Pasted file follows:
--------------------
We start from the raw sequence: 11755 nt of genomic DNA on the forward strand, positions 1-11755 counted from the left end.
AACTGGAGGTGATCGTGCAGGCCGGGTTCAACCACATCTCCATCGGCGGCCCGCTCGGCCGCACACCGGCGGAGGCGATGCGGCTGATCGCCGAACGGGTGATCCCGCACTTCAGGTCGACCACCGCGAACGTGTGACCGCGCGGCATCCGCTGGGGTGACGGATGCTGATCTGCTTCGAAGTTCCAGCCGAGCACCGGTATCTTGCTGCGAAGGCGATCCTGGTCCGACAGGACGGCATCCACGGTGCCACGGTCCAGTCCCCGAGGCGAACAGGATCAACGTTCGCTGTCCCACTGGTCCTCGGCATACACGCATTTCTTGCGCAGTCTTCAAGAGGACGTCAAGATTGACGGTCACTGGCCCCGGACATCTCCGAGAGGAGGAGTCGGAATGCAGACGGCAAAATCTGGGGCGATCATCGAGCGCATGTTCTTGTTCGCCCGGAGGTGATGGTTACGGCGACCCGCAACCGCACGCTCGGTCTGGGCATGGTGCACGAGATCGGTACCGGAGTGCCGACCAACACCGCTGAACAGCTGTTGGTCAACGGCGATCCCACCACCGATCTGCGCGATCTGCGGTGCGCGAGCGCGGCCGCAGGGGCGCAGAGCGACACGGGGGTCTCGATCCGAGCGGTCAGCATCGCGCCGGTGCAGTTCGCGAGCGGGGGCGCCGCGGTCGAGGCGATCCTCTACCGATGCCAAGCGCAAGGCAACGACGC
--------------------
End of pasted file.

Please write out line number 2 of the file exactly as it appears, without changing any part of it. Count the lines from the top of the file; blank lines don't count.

AACTGGAGGTGATCGTGCAGGCCGGGTTCAACCACATCTCCATCGGCGGCCCGCTCGGCCGCACACCGGCGGAGGCGATGCGGCTGATCGCCGAACGGGTGATCCCGCACTTCAGGTCGACCACCGCGAACGTGTGACCGCGCGGCATCCGCTGGGGTGACGGATGCTGATCTGCTTCGAAGTTCCAGCCGAGCACCGGTATCTTGCTGCGAAGGCGATCCTGGTCCGACAGGACGGCATCCACGGTGCCACGGTCCAGTCCCCGAGGCGAACAGGATCAACGTTCGCTGTCCCACTGGTCCTCGGCATACACGCATTTCTTGCGCAGTCTTCAAGAGGACGTCAAGATTGACGGTCACTGGCCCCGGACATCTCCGAGAGGAGGAGTCGGAATGCAGACGGCAAAATCTGGGGCGATCATCGAGCGCATGTTCTTGTTCGCCCGGAGGTGATGGTTACGGCGACCCGCAACCGCACGCTCGGTCTGGGCATGGTGCACGAGATCGGTACCGGAGTGCCGACCAACACCGCTGAACAGCTGTTGGTCAACGGCGATCCCACCACCGATCTGCGCGATCTGCGGTGCGCGAGCGCGGCCGCAGGGGCGCAGAGCGACACGGGGGTCTCGATCCGAGCGGTCAGCATCGCGCCGGTGCAGTTCGCGAGCGGGGGCGCCGCGGTCGAGGCGATCCTCTACCGATGCCAAGCGCAAGGCAACGACGC